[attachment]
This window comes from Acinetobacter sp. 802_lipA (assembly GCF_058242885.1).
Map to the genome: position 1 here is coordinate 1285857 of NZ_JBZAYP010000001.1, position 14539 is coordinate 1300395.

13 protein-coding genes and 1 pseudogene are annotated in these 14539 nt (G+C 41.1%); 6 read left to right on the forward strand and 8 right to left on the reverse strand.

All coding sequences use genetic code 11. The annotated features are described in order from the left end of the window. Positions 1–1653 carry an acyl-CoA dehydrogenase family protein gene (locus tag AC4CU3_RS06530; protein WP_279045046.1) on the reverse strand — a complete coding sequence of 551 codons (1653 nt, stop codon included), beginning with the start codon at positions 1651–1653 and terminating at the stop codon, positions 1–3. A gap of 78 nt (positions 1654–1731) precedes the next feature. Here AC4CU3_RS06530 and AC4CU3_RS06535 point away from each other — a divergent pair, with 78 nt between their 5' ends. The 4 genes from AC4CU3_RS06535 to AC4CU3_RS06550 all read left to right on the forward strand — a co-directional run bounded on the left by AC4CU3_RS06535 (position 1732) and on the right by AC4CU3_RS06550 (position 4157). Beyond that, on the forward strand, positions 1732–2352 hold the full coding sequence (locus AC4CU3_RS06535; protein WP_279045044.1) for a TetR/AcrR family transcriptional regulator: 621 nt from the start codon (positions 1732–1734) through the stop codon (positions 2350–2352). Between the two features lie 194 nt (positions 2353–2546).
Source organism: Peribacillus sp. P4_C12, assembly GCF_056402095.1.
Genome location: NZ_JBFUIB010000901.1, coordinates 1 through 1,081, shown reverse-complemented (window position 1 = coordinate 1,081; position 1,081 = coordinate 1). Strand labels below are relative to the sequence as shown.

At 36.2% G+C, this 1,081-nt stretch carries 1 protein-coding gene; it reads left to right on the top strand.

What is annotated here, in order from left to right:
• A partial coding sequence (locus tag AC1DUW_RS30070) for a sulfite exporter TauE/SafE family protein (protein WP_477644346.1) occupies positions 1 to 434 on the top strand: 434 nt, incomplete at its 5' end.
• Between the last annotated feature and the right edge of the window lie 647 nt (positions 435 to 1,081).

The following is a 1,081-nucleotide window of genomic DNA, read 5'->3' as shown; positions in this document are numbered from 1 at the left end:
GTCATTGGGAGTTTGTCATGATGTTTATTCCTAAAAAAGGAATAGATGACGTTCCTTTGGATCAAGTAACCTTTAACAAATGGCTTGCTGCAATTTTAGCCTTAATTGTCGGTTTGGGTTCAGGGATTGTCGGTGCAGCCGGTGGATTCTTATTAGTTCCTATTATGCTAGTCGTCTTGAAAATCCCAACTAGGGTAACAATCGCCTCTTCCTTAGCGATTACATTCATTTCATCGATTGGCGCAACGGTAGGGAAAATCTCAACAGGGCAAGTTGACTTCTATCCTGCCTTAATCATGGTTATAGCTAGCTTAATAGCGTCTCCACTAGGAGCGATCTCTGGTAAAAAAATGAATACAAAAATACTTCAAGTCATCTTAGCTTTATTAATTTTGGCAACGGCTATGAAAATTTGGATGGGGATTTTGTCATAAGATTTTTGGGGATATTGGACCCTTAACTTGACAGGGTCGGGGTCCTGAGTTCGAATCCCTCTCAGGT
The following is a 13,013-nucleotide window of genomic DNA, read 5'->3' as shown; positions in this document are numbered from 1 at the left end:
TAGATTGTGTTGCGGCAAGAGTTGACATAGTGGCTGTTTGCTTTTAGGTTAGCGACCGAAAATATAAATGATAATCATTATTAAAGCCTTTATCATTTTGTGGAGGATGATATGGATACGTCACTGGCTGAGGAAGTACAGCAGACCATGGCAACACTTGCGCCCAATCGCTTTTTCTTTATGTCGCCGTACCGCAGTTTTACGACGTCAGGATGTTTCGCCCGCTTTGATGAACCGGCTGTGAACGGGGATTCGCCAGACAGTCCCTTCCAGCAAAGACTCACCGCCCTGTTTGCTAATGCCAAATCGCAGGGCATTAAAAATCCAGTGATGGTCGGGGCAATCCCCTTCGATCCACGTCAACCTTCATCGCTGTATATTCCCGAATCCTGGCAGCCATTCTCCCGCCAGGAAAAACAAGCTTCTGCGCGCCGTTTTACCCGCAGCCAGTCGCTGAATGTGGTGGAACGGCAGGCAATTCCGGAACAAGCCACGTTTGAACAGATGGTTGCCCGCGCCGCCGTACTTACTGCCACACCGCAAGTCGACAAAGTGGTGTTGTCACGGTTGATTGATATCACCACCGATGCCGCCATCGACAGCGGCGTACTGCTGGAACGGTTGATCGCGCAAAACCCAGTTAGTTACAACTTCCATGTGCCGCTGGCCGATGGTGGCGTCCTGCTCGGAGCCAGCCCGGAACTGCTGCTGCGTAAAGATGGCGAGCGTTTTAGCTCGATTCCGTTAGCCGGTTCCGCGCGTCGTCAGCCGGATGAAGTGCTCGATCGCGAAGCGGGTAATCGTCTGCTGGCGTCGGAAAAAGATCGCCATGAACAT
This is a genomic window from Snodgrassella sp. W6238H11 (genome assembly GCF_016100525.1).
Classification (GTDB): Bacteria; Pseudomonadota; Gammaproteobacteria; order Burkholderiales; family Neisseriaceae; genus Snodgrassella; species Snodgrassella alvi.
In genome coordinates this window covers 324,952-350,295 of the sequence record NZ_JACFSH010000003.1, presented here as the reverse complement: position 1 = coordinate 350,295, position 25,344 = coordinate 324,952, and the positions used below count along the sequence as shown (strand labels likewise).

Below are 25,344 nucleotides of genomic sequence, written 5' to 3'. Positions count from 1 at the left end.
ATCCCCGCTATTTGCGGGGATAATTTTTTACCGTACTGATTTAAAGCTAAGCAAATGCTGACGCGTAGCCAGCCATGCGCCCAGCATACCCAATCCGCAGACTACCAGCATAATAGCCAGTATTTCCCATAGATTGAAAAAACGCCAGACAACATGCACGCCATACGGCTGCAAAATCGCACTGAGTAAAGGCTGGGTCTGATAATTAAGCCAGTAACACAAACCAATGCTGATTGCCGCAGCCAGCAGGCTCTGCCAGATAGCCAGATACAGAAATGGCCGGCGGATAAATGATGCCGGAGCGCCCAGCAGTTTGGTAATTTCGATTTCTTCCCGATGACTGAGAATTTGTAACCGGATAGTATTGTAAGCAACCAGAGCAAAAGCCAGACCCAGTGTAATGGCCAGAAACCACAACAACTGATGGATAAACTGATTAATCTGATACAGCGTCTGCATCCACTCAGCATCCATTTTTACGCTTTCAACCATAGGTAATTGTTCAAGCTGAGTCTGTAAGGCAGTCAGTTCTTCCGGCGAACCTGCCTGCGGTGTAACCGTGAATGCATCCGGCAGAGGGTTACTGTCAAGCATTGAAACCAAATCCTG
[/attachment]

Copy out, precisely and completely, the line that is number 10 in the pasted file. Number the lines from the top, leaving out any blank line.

• Between the last annotated feature and the right edge of the window lie 647 nt (positions 435 to 1,081).